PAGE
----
Letter from prison: clinging to hope

Zizo Abdo
2 Min Read

In the desolation and stillness of the prison cell, you sit with all your senses in a state of alertness, waiting for one of two things. You wait for either a voice from within you to keep you company throughout the night, mixed with memories of your friends, and your loved ones. You talk to them as if they were there. Prison gives you a lot of time, maybe too much time, to look at the faces of your loved ones.

Or, you hear the creaking of the cell’s gate, which means that your jailer is close by, so you lose the pace of your breathing and your heart begins to race.

There is a sky and land, a surface and bottom, beauty and ugliness, and hope and despair.

Imprisonment is a bitter thing that takes your soul and kills all that is human inside you. Nevertheless, a glimpse of hope within you remains. Maybe you do not know its source, but you hold on to it like a lifeline.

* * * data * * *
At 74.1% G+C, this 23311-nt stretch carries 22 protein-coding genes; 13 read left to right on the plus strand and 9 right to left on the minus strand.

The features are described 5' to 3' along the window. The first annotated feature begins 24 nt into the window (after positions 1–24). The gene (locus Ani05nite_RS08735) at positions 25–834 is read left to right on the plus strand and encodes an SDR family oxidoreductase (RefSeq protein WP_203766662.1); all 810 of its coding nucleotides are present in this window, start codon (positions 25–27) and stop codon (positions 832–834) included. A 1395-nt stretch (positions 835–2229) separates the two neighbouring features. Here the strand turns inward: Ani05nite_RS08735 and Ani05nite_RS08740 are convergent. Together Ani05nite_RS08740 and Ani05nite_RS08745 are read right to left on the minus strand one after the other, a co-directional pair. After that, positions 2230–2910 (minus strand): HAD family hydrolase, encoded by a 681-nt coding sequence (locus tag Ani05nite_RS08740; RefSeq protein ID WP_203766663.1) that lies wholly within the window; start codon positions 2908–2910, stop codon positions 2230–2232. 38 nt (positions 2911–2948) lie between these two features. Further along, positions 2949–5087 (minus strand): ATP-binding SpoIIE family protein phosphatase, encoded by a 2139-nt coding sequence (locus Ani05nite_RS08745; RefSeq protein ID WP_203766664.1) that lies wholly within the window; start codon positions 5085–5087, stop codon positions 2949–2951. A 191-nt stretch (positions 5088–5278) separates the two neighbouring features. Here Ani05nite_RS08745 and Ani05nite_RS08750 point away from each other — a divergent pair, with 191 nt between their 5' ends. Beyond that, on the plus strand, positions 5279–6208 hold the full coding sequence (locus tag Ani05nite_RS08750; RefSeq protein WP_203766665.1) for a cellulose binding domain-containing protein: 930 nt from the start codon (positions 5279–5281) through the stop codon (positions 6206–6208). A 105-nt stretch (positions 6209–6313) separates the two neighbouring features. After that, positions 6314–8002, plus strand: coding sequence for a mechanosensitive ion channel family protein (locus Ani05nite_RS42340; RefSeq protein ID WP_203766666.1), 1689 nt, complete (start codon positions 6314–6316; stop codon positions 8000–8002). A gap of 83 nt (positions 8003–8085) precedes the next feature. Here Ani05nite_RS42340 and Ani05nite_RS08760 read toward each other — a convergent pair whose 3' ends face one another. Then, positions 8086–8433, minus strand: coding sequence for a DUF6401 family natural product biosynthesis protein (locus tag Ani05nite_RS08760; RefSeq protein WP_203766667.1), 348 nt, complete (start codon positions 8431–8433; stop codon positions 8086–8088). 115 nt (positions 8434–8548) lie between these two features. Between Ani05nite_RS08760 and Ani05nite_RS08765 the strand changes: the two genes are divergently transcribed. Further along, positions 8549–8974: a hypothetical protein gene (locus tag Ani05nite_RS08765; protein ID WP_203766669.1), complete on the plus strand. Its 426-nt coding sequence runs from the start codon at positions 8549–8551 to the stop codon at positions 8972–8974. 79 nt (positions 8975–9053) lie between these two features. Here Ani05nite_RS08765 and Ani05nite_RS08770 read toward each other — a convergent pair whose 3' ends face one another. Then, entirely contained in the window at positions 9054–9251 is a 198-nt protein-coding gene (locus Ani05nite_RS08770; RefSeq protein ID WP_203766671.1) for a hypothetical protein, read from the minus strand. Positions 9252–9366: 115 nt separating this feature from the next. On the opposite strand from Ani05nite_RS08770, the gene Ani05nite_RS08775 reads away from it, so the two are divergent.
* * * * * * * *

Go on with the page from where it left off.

Many times, I think I am forgotten. Prison days are suffocating and similar, until you see the faces of your loved ones through the “glasses of the cell door”, letting peace in. That is when your breathing calms and you spend your night preparing yourself to see their faces again and again, until finally your eyes close with comfort, and you are ready to face all your nightmares. All the nightmares you have to deal with every single night.

You mutter to yourself “all those dreary days shall pass, and the voice within you gets louder and louder, saying: ‘I miss freedom’”.


Zizo Abdo is a political activist in the 6 of April Youth Movement. He was arrested on 5 May.

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